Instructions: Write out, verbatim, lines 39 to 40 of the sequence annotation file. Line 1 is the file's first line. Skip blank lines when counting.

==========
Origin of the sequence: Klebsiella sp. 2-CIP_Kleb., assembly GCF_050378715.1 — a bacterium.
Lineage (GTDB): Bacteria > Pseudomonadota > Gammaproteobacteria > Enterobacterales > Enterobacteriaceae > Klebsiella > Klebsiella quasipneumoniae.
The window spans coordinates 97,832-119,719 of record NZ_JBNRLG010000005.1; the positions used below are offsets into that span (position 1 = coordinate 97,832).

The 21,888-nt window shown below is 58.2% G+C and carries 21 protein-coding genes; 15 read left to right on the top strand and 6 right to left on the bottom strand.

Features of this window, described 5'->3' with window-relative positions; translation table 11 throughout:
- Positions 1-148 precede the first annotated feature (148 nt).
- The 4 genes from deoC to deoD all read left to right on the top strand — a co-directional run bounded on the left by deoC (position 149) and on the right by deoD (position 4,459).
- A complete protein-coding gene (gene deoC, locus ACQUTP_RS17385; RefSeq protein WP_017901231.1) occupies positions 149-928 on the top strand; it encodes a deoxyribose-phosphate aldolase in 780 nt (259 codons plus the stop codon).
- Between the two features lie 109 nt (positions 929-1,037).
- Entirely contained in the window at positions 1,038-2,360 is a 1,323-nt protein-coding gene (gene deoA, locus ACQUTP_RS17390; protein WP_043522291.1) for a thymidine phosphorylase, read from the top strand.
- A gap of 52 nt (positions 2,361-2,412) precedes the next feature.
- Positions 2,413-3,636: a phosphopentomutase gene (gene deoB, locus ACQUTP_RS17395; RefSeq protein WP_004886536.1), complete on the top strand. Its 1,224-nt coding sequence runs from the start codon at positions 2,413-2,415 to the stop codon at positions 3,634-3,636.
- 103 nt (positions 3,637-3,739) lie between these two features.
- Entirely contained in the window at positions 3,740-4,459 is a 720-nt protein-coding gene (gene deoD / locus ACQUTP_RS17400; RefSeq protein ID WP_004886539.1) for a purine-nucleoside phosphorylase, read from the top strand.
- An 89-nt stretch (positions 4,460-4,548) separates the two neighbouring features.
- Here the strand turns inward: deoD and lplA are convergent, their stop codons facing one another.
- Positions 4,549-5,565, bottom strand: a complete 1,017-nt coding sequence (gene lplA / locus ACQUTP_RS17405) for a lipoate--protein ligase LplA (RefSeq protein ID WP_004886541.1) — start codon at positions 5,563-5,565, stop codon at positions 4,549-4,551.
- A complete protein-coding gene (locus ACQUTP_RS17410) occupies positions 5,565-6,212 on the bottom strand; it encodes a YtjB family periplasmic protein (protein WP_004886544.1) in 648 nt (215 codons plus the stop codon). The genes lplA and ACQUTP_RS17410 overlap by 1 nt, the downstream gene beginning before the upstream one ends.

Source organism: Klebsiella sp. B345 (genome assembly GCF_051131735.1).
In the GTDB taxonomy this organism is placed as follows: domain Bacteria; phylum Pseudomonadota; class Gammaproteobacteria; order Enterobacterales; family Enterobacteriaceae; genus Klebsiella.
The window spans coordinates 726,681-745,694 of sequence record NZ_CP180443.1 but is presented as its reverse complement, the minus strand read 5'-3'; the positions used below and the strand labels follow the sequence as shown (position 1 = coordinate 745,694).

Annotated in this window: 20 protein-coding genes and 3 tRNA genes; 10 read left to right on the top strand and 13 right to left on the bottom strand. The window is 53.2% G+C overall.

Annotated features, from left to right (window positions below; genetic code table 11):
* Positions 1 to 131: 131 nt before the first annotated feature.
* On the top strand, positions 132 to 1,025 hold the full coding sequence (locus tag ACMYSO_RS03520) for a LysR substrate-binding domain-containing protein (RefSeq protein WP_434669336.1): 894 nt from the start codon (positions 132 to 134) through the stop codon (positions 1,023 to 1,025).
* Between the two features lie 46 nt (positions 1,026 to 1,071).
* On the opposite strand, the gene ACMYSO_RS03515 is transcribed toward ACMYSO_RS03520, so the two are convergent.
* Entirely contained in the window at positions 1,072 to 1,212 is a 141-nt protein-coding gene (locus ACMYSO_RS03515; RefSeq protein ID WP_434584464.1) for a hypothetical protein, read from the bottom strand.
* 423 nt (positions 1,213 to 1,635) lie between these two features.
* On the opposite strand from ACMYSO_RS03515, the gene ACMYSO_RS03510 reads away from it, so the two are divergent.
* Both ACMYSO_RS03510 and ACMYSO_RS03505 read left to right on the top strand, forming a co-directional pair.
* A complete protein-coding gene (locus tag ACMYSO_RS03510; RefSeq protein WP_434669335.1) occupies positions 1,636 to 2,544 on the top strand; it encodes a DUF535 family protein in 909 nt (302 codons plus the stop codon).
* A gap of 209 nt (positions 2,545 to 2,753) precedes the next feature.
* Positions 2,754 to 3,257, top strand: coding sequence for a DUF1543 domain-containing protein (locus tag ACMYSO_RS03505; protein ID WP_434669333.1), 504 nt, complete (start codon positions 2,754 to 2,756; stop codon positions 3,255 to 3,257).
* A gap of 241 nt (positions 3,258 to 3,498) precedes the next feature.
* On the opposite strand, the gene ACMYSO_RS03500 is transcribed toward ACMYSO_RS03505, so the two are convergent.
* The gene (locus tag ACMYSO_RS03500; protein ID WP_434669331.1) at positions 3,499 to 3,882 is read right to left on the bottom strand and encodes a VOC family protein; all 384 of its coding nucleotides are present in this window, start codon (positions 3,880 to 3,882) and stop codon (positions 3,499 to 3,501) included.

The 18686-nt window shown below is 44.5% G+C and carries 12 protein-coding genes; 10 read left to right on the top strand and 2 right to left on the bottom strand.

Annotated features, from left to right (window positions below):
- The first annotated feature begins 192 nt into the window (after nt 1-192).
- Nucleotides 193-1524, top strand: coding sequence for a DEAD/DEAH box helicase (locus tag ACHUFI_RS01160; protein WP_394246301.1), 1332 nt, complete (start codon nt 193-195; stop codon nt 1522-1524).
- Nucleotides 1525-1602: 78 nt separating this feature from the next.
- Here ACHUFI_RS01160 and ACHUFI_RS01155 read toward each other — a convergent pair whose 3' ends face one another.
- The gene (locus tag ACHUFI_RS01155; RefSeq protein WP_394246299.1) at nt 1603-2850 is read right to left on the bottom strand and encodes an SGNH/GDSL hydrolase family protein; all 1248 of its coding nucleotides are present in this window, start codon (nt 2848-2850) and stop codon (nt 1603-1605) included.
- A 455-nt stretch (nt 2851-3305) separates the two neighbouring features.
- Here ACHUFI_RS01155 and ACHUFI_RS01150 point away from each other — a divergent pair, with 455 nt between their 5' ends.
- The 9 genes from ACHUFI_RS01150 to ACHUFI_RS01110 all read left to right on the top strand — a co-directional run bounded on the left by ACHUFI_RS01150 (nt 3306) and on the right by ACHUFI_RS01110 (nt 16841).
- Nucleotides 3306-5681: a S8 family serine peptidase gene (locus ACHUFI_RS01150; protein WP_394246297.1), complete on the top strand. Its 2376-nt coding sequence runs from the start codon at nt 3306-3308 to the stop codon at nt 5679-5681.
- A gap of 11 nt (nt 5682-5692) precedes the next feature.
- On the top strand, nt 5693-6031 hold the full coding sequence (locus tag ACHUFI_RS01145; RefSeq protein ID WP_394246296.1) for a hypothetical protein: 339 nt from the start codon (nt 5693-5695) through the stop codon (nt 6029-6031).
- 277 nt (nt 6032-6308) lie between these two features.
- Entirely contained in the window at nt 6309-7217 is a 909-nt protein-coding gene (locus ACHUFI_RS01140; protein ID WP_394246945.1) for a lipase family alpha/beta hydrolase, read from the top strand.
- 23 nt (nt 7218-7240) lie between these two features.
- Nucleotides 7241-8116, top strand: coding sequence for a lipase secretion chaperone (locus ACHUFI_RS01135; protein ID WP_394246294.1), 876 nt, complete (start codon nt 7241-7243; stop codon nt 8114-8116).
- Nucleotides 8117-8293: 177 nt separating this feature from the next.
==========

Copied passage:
Annotated features, from left to right (window positions below):
- The first annotated feature begins 192 nt into the window (after nt 1-192).